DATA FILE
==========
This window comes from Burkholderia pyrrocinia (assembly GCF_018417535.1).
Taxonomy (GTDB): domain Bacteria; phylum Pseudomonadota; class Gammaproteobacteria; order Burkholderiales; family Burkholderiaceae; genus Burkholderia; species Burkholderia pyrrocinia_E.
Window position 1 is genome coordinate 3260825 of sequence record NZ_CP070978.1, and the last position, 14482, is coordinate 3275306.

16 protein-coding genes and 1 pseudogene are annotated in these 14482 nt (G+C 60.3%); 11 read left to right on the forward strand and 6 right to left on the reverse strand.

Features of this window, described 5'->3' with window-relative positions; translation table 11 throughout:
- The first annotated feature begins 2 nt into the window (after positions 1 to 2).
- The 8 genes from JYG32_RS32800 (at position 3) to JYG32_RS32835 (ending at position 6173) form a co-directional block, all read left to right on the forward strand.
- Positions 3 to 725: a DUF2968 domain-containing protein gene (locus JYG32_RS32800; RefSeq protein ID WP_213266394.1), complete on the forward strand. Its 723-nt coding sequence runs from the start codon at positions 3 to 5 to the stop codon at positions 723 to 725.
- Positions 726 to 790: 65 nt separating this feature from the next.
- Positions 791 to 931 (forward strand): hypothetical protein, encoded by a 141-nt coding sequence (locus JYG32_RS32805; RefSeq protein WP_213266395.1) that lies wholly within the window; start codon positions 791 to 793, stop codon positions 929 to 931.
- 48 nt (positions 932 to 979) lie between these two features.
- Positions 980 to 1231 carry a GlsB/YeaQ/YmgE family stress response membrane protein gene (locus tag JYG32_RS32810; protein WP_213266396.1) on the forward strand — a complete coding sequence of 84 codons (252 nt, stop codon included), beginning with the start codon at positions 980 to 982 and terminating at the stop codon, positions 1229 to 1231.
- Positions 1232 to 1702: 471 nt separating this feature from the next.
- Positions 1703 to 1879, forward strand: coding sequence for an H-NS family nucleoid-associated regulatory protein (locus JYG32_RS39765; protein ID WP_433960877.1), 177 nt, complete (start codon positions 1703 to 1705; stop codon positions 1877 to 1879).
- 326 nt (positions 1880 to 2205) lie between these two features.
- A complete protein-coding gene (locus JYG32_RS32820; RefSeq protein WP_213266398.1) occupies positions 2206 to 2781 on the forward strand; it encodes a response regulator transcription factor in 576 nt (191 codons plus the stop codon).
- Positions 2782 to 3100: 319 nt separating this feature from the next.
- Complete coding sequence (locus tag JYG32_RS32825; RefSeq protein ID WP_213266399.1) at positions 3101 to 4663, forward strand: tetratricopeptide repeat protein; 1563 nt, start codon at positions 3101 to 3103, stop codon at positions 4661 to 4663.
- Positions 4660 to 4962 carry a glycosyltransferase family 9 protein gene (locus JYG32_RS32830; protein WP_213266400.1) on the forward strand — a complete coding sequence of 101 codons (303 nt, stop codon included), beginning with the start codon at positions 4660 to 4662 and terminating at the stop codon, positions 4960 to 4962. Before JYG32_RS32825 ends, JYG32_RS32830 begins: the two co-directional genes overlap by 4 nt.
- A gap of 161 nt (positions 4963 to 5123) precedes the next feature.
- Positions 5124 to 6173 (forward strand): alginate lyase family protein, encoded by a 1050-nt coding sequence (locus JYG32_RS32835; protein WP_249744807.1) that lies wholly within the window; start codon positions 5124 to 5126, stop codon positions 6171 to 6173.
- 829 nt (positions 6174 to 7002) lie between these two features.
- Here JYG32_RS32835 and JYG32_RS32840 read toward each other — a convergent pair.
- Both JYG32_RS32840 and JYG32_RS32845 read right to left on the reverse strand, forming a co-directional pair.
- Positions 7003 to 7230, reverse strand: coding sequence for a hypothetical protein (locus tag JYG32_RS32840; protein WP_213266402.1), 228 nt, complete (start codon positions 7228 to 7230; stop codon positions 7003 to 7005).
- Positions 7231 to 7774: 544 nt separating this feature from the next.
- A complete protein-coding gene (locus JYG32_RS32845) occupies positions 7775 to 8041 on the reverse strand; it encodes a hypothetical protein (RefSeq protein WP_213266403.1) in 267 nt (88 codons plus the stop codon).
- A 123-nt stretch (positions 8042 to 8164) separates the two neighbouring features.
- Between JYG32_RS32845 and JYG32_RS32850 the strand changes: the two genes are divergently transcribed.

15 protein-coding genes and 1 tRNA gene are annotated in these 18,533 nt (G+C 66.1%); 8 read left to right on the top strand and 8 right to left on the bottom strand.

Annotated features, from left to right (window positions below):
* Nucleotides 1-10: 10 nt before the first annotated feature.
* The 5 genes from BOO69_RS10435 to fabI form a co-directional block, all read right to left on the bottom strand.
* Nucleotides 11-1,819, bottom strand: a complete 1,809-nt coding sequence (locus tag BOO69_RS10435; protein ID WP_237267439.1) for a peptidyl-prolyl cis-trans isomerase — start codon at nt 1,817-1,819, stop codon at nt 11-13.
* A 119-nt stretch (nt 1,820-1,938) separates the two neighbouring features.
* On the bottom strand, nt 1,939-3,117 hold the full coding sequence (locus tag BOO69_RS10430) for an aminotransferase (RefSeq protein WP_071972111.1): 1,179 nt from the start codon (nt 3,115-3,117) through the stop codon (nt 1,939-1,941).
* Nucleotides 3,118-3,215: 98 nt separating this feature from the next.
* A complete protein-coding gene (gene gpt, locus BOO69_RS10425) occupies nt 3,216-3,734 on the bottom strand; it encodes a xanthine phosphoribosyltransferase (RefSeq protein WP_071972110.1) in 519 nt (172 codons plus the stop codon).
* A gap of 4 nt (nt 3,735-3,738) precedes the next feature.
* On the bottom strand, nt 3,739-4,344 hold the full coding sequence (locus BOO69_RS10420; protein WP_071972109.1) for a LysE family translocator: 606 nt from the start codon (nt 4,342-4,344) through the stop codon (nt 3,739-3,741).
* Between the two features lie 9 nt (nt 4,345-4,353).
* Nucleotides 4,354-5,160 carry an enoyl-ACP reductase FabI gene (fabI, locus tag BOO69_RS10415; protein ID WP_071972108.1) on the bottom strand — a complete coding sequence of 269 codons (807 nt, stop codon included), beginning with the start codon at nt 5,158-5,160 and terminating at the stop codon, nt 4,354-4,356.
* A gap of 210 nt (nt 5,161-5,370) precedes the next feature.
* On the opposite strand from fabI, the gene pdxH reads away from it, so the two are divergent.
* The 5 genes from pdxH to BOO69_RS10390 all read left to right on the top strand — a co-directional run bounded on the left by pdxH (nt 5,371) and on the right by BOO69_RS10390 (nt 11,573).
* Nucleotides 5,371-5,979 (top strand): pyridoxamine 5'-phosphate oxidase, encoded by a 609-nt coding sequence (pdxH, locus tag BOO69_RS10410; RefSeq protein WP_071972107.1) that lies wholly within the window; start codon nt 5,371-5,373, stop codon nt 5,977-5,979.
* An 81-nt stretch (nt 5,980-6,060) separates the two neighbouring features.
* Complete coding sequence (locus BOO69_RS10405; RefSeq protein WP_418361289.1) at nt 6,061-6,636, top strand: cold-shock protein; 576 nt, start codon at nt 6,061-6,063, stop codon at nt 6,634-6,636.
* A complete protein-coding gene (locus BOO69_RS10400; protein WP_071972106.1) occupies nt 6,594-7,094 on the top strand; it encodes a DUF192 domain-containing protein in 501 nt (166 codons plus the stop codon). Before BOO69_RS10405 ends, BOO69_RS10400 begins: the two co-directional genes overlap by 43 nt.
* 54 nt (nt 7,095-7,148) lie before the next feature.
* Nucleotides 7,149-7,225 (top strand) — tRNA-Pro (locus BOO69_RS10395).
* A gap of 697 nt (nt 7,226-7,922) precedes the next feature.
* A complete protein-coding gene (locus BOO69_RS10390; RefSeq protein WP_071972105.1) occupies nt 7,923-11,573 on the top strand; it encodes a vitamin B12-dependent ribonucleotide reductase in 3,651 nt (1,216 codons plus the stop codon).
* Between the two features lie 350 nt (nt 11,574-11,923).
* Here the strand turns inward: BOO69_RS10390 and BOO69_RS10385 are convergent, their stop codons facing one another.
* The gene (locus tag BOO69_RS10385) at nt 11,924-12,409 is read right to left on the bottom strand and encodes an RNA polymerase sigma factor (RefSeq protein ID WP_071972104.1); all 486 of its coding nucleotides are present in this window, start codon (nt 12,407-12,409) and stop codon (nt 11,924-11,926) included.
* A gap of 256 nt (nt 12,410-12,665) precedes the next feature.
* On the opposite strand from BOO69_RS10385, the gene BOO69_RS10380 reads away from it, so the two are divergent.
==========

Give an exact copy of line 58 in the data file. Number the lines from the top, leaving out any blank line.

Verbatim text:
* On the opposite strand from BOO69_RS10385, the gene BOO69_RS10380 reads away from it, so the two are divergent.